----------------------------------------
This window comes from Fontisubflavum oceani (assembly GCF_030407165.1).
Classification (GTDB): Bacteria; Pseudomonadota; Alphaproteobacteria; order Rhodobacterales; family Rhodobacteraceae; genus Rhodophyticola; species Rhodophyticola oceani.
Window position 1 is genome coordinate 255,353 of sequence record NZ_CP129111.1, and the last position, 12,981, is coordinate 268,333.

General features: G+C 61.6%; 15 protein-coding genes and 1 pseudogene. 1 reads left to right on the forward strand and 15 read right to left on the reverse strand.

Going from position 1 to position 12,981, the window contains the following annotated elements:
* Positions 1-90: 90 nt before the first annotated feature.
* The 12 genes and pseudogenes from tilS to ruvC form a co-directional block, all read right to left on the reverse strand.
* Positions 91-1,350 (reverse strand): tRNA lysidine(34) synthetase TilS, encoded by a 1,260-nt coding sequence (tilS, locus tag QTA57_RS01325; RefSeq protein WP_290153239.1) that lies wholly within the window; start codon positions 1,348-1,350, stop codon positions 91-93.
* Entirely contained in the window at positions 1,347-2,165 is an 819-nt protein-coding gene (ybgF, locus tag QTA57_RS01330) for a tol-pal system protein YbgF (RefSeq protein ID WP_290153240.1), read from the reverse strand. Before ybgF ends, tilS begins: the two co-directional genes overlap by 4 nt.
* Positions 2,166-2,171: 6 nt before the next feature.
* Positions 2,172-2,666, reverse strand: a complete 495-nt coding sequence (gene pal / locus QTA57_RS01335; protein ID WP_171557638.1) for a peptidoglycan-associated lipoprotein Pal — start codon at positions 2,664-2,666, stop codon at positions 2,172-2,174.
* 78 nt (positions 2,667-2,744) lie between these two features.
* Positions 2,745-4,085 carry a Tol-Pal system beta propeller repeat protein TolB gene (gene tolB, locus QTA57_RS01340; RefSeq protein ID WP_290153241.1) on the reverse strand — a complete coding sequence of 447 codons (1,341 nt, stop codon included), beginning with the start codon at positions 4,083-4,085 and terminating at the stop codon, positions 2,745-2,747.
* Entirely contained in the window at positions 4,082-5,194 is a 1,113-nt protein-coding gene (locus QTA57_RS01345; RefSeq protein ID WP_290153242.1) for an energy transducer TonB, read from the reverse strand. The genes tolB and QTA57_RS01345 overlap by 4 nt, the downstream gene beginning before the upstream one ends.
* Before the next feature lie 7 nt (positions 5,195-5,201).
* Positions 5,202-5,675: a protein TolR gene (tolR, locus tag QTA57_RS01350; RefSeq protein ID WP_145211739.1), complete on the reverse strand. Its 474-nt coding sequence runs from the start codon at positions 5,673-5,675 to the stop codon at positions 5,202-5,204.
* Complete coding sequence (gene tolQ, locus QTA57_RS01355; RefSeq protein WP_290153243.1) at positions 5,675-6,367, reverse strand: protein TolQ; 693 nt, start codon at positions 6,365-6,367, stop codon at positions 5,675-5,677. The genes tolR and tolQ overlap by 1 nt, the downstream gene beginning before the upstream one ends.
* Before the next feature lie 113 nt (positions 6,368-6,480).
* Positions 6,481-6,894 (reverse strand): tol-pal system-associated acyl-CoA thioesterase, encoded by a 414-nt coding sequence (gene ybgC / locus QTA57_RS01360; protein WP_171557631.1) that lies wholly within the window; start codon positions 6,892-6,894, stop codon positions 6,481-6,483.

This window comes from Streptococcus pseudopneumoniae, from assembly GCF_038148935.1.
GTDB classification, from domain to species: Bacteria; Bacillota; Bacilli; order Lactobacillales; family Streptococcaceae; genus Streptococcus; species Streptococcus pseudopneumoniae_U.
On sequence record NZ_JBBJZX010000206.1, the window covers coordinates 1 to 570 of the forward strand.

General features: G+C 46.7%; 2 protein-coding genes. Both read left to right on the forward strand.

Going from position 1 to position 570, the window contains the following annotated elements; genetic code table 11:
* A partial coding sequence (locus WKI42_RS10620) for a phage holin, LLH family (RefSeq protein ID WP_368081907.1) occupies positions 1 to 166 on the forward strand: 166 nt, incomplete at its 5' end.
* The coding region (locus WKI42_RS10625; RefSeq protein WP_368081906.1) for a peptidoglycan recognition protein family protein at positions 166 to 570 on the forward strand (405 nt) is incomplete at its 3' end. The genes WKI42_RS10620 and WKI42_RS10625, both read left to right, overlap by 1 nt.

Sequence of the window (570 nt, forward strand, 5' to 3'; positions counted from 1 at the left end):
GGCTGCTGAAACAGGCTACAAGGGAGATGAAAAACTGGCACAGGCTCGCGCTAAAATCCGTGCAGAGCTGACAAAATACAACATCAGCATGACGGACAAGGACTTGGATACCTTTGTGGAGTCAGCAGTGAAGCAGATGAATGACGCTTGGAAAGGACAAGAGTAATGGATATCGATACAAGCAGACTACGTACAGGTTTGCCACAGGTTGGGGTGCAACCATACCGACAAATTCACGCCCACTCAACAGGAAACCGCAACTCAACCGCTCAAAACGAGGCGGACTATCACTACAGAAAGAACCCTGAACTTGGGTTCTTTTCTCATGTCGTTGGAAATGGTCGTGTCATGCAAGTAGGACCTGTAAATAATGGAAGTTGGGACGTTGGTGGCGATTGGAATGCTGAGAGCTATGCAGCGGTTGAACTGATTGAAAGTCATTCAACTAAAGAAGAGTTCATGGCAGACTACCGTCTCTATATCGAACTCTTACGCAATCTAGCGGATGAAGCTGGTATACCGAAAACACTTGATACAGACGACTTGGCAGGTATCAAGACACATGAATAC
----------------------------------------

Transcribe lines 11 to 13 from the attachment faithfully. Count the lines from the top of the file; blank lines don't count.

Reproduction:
* Positions 2,172-2,666, reverse strand: a complete 495-nt coding sequence (gene pal / locus QTA57_RS01335; protein ID WP_171557638.1) for a peptidoglycan-associated lipoprotein Pal — start codon at positions 2,664-2,666, stop codon at positions 2,172-2,174.
* 78 nt (positions 2,667-2,744) lie between these two features.
* Positions 2,745-4,085 carry a Tol-Pal system beta propeller repeat protein TolB gene (gene tolB, locus QTA57_RS01340; RefSeq protein ID WP_290153241.1) on the reverse strand — a complete coding sequence of 447 codons (1,341 nt, stop codon included), beginning with the start codon at positions 4,083-4,085 and terminating at the stop codon, positions 2,745-2,747.